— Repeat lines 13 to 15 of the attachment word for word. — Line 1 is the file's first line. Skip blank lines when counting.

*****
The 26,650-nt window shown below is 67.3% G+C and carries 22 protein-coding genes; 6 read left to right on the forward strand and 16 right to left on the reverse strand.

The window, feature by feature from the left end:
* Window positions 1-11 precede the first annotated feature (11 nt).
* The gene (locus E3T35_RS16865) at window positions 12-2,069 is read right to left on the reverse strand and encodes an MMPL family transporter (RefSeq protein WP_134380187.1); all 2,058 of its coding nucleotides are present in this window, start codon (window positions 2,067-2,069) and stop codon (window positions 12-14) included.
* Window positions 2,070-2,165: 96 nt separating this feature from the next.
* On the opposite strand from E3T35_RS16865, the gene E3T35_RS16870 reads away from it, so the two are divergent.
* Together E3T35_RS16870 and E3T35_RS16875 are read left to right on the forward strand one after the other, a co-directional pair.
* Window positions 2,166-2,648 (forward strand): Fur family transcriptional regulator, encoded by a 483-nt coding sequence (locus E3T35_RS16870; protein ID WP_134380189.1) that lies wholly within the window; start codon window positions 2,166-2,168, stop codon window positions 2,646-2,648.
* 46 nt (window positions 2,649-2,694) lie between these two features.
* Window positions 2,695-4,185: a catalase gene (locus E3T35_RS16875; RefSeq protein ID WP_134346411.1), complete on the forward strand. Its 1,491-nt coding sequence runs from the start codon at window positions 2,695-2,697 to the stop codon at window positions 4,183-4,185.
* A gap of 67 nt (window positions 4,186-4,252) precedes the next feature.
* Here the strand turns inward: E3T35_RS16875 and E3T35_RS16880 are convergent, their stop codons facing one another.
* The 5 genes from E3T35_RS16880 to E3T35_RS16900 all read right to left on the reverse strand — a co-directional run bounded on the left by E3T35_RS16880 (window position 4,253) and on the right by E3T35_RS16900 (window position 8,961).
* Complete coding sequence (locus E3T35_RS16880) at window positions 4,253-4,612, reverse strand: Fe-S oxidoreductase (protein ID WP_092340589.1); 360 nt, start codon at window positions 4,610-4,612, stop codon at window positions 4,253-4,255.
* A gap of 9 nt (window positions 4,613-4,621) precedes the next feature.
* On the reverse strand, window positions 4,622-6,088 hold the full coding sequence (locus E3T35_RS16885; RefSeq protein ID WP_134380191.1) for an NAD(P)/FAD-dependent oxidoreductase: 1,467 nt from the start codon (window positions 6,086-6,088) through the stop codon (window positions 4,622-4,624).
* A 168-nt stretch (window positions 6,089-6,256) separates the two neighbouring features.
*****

* The 5 genes from E3T35_RS16880 to E3T35_RS16900 all read right to left on the reverse strand — a co-directional run bounded on the left by E3T35_RS16880 (window position 4,253) and on the right by E3T35_RS16900 (window position 8,961).
* Complete coding sequence (locus E3T35_RS16880) at window positions 4,253-4,612, reverse strand: Fe-S oxidoreductase (protein ID WP_092340589.1); 360 nt, start codon at window positions 4,610-4,612, stop codon at window positions 4,253-4,255.
* A gap of 9 nt (window positions 4,613-4,621) precedes the next feature.